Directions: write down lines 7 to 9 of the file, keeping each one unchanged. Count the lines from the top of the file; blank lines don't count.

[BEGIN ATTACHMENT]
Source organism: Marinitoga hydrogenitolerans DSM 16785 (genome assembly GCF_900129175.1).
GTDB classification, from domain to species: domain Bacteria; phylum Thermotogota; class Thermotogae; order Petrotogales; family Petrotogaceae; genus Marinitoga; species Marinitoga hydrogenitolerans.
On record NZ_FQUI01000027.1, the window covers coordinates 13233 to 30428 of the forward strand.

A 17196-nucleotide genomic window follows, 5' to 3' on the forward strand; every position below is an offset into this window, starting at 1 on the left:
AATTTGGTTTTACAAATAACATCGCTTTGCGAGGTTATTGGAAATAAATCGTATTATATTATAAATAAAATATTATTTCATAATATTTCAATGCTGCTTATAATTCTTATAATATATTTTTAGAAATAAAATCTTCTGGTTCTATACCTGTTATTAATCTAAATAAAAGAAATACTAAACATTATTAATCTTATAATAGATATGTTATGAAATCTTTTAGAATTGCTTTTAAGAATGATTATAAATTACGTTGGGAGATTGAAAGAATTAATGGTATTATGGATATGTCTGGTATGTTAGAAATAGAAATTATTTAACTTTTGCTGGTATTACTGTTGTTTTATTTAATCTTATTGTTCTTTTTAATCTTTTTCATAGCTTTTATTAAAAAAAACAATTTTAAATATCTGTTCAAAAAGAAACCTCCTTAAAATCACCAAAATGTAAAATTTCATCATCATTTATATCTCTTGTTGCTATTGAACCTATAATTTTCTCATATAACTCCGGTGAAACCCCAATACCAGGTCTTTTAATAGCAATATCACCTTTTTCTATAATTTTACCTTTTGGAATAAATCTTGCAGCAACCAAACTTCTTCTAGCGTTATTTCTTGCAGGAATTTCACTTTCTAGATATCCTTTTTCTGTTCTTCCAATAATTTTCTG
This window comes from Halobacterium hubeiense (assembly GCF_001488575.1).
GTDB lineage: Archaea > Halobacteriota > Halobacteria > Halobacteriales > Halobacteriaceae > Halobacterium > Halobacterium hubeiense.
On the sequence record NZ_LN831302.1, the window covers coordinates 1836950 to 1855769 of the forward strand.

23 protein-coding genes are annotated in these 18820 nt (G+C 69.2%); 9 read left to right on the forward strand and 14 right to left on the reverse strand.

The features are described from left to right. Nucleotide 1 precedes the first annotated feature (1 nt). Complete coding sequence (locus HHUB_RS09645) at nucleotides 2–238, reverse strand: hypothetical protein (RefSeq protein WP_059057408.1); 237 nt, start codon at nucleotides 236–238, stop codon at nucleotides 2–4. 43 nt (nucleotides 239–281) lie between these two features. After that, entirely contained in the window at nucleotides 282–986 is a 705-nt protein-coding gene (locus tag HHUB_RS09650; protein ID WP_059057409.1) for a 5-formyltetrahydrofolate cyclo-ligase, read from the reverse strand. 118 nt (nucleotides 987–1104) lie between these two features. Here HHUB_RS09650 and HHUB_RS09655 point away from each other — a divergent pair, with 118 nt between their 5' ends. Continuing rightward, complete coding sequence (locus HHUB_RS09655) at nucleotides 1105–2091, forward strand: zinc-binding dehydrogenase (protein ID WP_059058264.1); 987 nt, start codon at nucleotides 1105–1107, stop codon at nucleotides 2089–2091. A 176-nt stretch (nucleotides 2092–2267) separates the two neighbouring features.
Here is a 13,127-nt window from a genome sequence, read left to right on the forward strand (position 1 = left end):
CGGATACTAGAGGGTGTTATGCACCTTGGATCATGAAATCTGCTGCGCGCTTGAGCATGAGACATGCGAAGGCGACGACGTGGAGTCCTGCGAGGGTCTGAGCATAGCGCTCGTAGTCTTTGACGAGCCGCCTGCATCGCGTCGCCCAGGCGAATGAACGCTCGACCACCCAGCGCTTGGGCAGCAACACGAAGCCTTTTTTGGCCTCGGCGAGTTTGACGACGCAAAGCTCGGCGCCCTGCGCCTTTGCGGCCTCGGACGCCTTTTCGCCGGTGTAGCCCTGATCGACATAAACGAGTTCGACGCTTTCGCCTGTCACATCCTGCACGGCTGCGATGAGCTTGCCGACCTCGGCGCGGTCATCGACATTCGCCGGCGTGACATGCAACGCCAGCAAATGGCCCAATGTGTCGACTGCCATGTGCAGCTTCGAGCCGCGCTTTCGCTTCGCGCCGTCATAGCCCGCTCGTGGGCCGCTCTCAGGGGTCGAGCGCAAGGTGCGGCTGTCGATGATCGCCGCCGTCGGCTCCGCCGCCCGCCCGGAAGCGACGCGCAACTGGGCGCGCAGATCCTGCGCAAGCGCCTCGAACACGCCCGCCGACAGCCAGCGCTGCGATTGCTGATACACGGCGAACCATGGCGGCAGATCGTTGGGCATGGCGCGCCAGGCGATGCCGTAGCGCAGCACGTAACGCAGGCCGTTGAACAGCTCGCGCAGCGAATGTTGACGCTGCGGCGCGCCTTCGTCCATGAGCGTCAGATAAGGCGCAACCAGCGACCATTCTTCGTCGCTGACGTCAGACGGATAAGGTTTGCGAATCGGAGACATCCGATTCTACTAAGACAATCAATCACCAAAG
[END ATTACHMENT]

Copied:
GTDB lineage: Archaea > Halobacteriota > Halobacteria > Halobacteriales > Halobacteriaceae > Halobacterium > Halobacterium hubeiense.
On the sequence record NZ_LN831302.1, the window covers coordinates 1836950 to 1855769 of the forward strand.

23 protein-coding genes are annotated in these 18820 nt (G+C 69.2%); 9 read left to right on the forward strand and 14 right to left on the reverse strand.